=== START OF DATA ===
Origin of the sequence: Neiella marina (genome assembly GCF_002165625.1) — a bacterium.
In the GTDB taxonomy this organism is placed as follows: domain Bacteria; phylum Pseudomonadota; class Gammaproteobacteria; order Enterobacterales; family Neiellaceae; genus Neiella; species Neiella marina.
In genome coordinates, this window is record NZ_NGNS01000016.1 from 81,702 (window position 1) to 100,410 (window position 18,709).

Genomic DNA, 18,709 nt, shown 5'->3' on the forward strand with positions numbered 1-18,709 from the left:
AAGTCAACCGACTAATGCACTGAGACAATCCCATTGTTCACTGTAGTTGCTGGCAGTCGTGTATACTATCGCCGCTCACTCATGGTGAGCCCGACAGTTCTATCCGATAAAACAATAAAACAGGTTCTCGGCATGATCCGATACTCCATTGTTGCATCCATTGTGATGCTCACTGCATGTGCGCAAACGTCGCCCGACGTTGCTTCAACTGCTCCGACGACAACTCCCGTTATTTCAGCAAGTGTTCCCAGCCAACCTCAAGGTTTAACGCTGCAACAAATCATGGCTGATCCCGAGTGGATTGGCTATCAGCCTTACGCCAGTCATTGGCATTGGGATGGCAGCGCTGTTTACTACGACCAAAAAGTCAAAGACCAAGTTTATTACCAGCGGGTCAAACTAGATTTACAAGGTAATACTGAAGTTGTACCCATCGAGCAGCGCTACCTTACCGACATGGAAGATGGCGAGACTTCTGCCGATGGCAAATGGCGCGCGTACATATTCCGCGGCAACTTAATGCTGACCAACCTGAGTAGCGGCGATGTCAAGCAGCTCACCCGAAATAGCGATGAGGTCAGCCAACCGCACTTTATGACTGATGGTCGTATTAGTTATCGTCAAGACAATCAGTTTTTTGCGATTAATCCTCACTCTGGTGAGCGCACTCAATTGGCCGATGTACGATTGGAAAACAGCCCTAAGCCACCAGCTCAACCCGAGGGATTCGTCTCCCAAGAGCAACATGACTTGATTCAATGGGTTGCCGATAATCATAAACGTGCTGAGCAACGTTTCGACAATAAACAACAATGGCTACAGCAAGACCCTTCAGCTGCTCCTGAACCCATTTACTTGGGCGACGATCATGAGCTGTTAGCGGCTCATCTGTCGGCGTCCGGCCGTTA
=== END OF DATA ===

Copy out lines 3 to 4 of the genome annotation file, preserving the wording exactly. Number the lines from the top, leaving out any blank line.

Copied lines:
In genome coordinates, this window is record NZ_NGNS01000016.1 from 81,702 (window position 1) to 100,410 (window position 18,709).

Genomic DNA, 18,709 nt, shown 5'->3' on the forward strand with positions numbered 1-18,709 from the left: